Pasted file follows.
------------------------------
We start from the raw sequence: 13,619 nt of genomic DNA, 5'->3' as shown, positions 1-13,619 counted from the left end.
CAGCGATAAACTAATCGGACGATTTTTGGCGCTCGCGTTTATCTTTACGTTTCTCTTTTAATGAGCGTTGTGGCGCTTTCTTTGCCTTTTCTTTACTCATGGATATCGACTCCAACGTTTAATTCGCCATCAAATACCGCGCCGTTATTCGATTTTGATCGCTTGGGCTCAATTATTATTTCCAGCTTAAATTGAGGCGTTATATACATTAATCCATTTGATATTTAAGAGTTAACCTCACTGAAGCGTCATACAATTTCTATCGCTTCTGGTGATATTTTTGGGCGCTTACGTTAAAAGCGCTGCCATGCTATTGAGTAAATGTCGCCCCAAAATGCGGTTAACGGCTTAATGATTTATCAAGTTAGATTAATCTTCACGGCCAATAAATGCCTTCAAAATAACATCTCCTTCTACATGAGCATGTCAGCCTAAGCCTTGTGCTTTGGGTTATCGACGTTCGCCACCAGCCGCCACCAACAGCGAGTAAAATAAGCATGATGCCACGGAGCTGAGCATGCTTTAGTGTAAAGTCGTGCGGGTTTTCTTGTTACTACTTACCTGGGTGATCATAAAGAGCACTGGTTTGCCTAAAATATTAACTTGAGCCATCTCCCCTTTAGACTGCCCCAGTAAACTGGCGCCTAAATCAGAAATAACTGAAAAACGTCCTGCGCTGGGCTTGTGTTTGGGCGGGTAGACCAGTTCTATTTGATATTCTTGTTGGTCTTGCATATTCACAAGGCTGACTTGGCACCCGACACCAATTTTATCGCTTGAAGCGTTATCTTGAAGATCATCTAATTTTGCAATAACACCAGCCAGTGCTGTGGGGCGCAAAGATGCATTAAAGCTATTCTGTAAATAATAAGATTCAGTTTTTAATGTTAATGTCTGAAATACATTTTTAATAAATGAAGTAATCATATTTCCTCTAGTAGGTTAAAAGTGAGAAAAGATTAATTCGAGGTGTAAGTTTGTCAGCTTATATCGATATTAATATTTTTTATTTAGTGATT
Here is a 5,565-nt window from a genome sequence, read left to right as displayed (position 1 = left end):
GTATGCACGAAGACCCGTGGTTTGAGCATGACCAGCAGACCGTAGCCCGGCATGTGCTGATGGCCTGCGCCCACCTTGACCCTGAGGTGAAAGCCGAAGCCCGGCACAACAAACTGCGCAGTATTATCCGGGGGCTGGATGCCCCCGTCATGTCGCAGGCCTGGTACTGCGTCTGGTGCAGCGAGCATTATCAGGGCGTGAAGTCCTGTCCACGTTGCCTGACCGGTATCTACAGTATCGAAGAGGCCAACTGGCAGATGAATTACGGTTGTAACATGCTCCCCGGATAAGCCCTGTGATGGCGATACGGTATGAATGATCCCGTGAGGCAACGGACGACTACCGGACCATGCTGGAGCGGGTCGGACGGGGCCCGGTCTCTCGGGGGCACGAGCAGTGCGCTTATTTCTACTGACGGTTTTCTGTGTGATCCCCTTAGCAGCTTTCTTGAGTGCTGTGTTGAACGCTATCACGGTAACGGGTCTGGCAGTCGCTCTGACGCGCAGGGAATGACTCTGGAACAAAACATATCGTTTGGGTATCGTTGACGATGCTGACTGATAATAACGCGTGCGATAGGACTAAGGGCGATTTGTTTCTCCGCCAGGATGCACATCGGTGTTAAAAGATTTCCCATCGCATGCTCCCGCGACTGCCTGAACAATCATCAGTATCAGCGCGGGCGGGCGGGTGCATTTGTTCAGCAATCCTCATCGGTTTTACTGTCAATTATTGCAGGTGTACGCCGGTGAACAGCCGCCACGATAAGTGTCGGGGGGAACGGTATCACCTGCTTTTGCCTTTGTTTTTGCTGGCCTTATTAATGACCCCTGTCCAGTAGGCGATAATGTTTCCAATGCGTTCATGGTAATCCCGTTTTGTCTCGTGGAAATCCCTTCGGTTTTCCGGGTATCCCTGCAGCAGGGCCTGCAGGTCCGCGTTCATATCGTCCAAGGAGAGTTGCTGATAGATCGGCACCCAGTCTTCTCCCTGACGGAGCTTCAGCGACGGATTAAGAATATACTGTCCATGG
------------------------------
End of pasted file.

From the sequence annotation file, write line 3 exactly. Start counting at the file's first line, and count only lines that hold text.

Here is a 5,565-nt window from a genome sequence, read left to right as displayed (position 1 = left end):